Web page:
Since then, I’ve gotten, somewhat like clockwork, repeated emails asking if I might add links to my website to promote either other mattress companies, or websites that review mattresses. I have a general policy against adding links to old articles for non-editorial reasons, and I’m certainly not changing it for the purpose of improving someone else’s search engine mojo.

Perhaps that’s why I was truly excited when I saw Fast Company’s takedown of the hipster mattress phenomenon. While they never used the term “hipster mattress” in the piece, author David Zax definitely showed a deep understanding of the business, and why it might in fact have a dark side.

Long story short: The potential for affiliate revenue greatly influences the reviews on mattress review sites. And companies like Casper and Tuft and Needle tried to take advantage of this to influence the bloggers, by promising them extra money if they played ball.

And bloggers who didn’t play ball, who rated some of these brands negatively? Well, they got sued. They became the subjects of link attacks. And in some cases, they even got bought out, all in an effort to influence the commentary you see on these mattress brands.

Literally just yesterday, I got an email from one of these review sites, asking me to add a link to their “in-depth guide on how to buy the right mattress for your needs.” I immediately declined. There is simply no reason to encourage this sketchiness.

The fact of the matter is this: mattresses are basically the perfect product to buy through the internet if you’re a manufacturer. First off, they’re expensive; second off, they’re hard to return—even if you choose to go the charity donation route; and finally, the margins are such that they’re incredibly attractive from the standpoint of the marketer, who stands to make as much as $50 from a single sale. That means they can be marketed heavily, and it creates an entire ecosystem around it.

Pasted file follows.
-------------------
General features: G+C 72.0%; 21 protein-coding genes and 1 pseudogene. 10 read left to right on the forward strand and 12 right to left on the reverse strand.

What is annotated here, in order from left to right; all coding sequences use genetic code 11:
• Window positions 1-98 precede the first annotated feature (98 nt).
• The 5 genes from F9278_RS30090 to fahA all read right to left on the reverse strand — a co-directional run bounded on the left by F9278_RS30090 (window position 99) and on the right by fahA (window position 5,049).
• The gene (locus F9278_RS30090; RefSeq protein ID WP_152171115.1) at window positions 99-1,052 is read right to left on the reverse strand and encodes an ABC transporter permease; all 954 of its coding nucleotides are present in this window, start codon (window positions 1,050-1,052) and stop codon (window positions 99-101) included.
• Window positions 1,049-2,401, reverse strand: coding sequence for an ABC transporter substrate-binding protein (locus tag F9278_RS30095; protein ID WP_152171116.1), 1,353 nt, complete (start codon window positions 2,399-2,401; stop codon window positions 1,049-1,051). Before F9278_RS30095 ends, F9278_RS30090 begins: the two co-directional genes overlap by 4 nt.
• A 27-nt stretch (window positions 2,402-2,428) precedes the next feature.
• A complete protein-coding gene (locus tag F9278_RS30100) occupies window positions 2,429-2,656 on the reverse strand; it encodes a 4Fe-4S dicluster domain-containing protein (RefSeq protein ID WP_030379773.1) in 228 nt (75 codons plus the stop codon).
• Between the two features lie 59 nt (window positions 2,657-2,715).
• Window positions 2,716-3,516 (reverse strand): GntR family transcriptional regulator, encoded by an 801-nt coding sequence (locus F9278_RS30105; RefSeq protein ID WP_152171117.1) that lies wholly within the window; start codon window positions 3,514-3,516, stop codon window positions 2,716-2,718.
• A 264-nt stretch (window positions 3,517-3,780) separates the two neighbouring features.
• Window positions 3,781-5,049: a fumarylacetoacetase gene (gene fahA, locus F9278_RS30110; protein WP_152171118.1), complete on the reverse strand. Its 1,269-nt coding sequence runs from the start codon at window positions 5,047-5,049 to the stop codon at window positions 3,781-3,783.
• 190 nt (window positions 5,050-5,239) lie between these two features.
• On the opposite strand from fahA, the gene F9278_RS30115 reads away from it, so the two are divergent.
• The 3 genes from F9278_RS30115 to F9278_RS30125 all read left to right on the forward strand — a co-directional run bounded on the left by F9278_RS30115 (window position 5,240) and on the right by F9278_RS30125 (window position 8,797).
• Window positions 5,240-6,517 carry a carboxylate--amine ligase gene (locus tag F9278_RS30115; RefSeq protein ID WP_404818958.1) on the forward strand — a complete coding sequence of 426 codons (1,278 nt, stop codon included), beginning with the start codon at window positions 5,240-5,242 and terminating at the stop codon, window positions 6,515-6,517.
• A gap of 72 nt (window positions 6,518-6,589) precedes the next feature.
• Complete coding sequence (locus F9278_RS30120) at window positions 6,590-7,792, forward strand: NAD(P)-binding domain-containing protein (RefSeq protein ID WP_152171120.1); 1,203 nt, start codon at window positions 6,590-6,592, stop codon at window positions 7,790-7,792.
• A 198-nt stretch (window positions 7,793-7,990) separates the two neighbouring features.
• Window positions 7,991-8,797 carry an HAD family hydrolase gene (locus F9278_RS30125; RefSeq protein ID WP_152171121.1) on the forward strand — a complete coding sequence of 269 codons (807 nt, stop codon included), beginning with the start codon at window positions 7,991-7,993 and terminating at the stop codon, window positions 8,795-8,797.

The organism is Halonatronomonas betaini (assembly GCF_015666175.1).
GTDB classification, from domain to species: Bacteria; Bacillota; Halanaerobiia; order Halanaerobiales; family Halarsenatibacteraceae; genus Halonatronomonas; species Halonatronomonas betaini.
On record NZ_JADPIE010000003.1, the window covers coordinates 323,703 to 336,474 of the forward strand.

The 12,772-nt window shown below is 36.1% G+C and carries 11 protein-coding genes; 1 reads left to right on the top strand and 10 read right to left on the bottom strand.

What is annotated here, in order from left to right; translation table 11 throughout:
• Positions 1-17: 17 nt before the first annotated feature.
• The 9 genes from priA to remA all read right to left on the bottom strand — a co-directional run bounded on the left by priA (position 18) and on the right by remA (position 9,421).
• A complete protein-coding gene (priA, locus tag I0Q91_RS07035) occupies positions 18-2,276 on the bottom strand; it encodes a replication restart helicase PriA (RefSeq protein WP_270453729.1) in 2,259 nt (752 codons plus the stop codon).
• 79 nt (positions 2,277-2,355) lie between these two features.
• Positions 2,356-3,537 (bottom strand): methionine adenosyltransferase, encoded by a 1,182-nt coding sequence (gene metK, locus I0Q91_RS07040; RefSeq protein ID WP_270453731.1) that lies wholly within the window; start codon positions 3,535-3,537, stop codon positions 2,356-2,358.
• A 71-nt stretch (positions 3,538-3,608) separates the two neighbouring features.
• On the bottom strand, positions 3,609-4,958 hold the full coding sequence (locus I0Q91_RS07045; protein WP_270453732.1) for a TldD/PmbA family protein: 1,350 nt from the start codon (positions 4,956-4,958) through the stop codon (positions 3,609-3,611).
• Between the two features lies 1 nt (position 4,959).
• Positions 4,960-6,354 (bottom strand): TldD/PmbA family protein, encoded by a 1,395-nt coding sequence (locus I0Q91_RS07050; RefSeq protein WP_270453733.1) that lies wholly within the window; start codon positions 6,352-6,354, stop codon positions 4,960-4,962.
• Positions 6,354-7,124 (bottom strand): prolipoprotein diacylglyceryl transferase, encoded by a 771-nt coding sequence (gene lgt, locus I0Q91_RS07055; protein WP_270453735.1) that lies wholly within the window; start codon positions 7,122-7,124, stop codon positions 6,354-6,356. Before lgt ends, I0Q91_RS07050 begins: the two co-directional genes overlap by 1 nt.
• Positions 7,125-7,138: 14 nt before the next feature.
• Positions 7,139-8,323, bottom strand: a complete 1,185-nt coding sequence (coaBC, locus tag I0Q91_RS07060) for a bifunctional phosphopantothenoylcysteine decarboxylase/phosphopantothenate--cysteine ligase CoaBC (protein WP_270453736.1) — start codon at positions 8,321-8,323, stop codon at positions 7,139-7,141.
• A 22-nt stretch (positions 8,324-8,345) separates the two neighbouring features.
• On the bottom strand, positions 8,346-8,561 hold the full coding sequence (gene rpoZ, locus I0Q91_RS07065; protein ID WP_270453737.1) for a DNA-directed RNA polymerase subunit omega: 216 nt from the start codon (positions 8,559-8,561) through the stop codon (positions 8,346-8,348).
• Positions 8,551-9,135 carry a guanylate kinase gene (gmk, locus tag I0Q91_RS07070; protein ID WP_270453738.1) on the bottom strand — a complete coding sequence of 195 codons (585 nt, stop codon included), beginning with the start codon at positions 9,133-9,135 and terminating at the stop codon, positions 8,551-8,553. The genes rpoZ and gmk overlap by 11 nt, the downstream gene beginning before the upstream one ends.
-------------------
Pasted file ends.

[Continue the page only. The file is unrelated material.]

It’s a highly valuable product that can singlehandedly push around a lot of dollars in the digital economy. And for that reason, it’s good to be skeptical, no matter how comfortable the mattress actually is.

An honest review of a hipster mattress is hard to come by.

(keresi72/Pixabay)

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jad
3 hours ago
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Rockville, MD
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How prisons inflate white voting power in downstate Illinois

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The U.S. Supreme Court heard oral arguments last week in one of its most anticipated cases, Gill v. Whitford. The subject of the case – gerrymandering. A practice of manipulating district boundaries to control political results, gerrymandering has been a part of American electoral politics since the early 1800s. The practice inflates the votes of some citizens at the expense of others.

News reports and analyses focused on the potential swing vote of Justice Anthony Kennedy.

Few, however, are talking about another type of gerrymandering that makes some votes count far more than others. According to the Prison Policy Initiative, prison gerrymandering highlights the ways that an overgrown prison system undermines democracy.

Prison gerrymandering counts incarcerated populations as residents of the often rural localities in which they are confined. These inflated population counts are then used as a basis for creating electoral maps.

The Supreme Court justices are considering the constitutionality of Wisconsin’s 2011 redistricting in Gill v. Whitford. Leaders of the state legislature redrew the electoral map in secret; the bill passed along partisan lines. The effects were immediate, shaping the outcome of the 2012 elections. Although the state’s Republican Party received only 49 percent of the statewide vote, it gained 60 percent of the state Assembly’s seats.

So, how is this related to prison gerrymandering?

According to The Sentencing Project, the nation’s prison population has grown 500 percent over the past four decades. Largely because of institutional discrimination, like the “War on Drugs” waged in “inner-cities” of America, the incarcerated are disproportionately blacks and Latinos from urban spaces. However, the prisons built to accommodate the growth in incarceration have most often been built in rural spaces, otherwise predominantly white and conservative. The boom of mass incarceration, as prison policy analyst Tracy Huling argues, created demand for a boom in rural prison construction.

The recent report we co-authored with colleagues at the University of Illinois at Chicago’s Institute for Research on Race and Public Policy documents the broad reach of prison gerrymandering in Illinois and its clear violation of democratic principles and racial justice.